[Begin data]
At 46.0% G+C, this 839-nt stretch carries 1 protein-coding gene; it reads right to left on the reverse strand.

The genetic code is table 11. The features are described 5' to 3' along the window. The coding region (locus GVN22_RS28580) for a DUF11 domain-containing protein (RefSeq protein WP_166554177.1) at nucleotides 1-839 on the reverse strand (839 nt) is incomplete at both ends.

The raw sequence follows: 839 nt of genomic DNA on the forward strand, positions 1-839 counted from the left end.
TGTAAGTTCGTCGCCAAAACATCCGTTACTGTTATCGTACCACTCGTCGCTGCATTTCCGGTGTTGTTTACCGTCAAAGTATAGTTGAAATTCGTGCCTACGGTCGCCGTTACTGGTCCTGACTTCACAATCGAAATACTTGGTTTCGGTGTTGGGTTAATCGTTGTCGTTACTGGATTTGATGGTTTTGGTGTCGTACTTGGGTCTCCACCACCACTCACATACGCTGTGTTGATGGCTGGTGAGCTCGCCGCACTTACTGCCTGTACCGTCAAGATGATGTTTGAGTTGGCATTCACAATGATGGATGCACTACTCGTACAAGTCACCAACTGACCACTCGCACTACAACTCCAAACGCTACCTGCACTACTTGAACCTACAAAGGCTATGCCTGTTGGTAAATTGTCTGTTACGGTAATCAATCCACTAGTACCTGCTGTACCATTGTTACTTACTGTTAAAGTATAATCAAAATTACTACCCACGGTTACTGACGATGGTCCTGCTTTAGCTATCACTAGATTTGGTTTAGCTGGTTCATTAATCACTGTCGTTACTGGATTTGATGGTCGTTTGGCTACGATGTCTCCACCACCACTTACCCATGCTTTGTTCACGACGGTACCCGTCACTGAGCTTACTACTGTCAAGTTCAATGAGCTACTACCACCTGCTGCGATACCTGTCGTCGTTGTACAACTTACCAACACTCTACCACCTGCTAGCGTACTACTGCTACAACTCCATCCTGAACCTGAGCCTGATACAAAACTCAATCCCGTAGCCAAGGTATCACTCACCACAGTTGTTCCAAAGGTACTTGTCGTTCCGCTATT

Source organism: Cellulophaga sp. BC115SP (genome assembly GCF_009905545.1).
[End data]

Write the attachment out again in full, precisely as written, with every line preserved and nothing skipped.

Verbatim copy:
At 46.0% G+C, this 839-nt stretch carries 1 protein-coding gene; it reads right to left on the reverse strand.

The genetic code is table 11. The features are described 5' to 3' along the window. The coding region (locus GVN22_RS28580) for a DUF11 domain-containing protein (RefSeq protein WP_166554177.1) at nucleotides 1-839 on the reverse strand (839 nt) is incomplete at both ends.

The raw sequence follows: 839 nt of genomic DNA on the forward strand, positions 1-839 counted from the left end.
TGTAAGTTCGTCGCCAAAACATCCGTTACTGTTATCGTACCACTCGTCGCTGCATTTCCGGTGTTGTTTACCGTCAAAGTATAGTTGAAATTCGTGCCTACGGTCGCCGTTACTGGTCCTGACTTCACAATCGAAATACTTGGTTTCGGTGTTGGGTTAATCGTTGTCGTTACTGGATTTGATGGTTTTGGTGTCGTACTTGGGTCTCCACCACCACTCACATACGCTGTGTTGATGGCTGGTGAGCTCGCCGCACTTACTGCCTGTACCGTCAAGATGATGTTTGAGTTGGCATTCACAATGATGGATGCACTACTCGTACAAGTCACCAACTGACCACTCGCACTACAACTCCAAACGCTACCTGCACTACTTGAACCTACAAAGGCTATGCCTGTTGGTAAATTGTCTGTTACGGTAATCAATCCACTAGTACCTGCTGTACCATTGTTACTTACTGTTAAAGTATAATCAAAATTACTACCCACGGTTACTGACGATGGTCCTGCTTTAGCTATCACTAGATTTGGTTTAGCTGGTTCATTAATCACTGTCGTTACTGGATTTGATGGTCGTTTGGCTACGATGTCTCCACCACCACTTACCCATGCTTTGTTCACGACGGTACCCGTCACTGAGCTTACTACTGTCAAGTTCAATGAGCTACTACCACCTGCTGCGATACCTGTCGTCGTTGTACAACTTACCAACACTCTACCACCTGCTAGCGTACTACTGCTACAACTCCATCCTGAACCTGAGCCTGATACAAAACTCAATCCCGTAGCCAAGGTATCACTCACCACAGTTGTTCCAAAGGTACTTGTCGTTCCGCTATT

Source organism: Cellulophaga sp. BC115SP (genome assembly GCF_009905545.1).